– The top frustrations for consumers are the inability to manage offers and incentives, and keeping track of payment due dates.
– Sixty-five percent of respondents rated the ability to make better payment choices — such as maximizing loyalty programs or minimizing interest payments as the most valued mobile wallet service.
– Eighty-two percent of Techno Shoppers responded that making shopping easier was very valuable and 62 percent believe that mobile wallets will make shopping more fun.
“Banks need to ease the pain points with their mobile wallet features to retain customers,” said Olynick. “We advise banks to update their core transaction processing capabilities today so they will be ready to provide improved transaction and shopping experiences in their mobile wallets tomorrow.”
Wealthy Americans have been at the forefront of smartphone app use and mcommerce. And that trend is likely to continue, according to a Q1 2012 study by the Luxury Institute and Plastic Mobile of US consumers with an annual income of at least $150,000.
According to the report, 60% of these wealthy Americans owned a smartphone, of which more than 80% had downloaded an app.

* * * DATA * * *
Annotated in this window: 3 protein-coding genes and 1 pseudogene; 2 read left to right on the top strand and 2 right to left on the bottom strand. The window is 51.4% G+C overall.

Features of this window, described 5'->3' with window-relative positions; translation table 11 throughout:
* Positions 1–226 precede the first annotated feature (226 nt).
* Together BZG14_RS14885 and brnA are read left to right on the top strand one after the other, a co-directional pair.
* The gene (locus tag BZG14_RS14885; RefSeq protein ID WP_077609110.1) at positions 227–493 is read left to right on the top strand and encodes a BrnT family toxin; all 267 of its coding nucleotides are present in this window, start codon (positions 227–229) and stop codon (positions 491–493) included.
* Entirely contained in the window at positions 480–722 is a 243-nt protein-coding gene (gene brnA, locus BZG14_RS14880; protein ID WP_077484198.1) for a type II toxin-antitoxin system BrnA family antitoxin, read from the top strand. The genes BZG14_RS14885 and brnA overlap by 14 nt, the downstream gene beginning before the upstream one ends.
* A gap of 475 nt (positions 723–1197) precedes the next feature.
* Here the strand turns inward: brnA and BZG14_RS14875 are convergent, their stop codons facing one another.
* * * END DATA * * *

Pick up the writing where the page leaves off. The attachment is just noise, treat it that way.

While marketers would like to think that all shoppers fall into the same model of purchasing decision, the truth is there are many variations. These are the three most common. The trick for brands is to understand (usually though click-stream analysis) which type of path each shopper is on and cater the experience based on that. This is increasingly important in multi channel marketing as we see the majority of consumers say they are overwhelmed with the amount of content they must process before making a purchasing decision.
Source: eMarketer, Feb 21, 2012
Increased consumer demand for more personalized and relevant brand experiences has made customer segmentation and targeting an imperative for companies.
According to a November 2011 survey from Acxiom andDIGIDAY, though the majority of US advertisers and agencies were able to identify and segment their customer base, few were capable of doing so in a way that delivers a personalized experience in real time and across multiple channels.
More than half (58%) of advertisers and 39% of agencies said they were able to track and segment their best customers. However, agencies were more than twice as likely (12%) to be able to incorporate both online and offline data into the segmentation process, compared to just 5% of advertisers capable of this more advanced approach.
By segmenting customers, brands can create the more personalized, relevant experience that consumers now demand—especially from retailers. April 2011 data from the e-tailing group and MyBuys showed 50% of US cross-channel shoppers expect to be offered promotions or merchandise that reflect their past online shopping behavior and purchases. More importantly, 46% of shoppers reportedly would buy more from retailers that personalized the shopping experience across channels.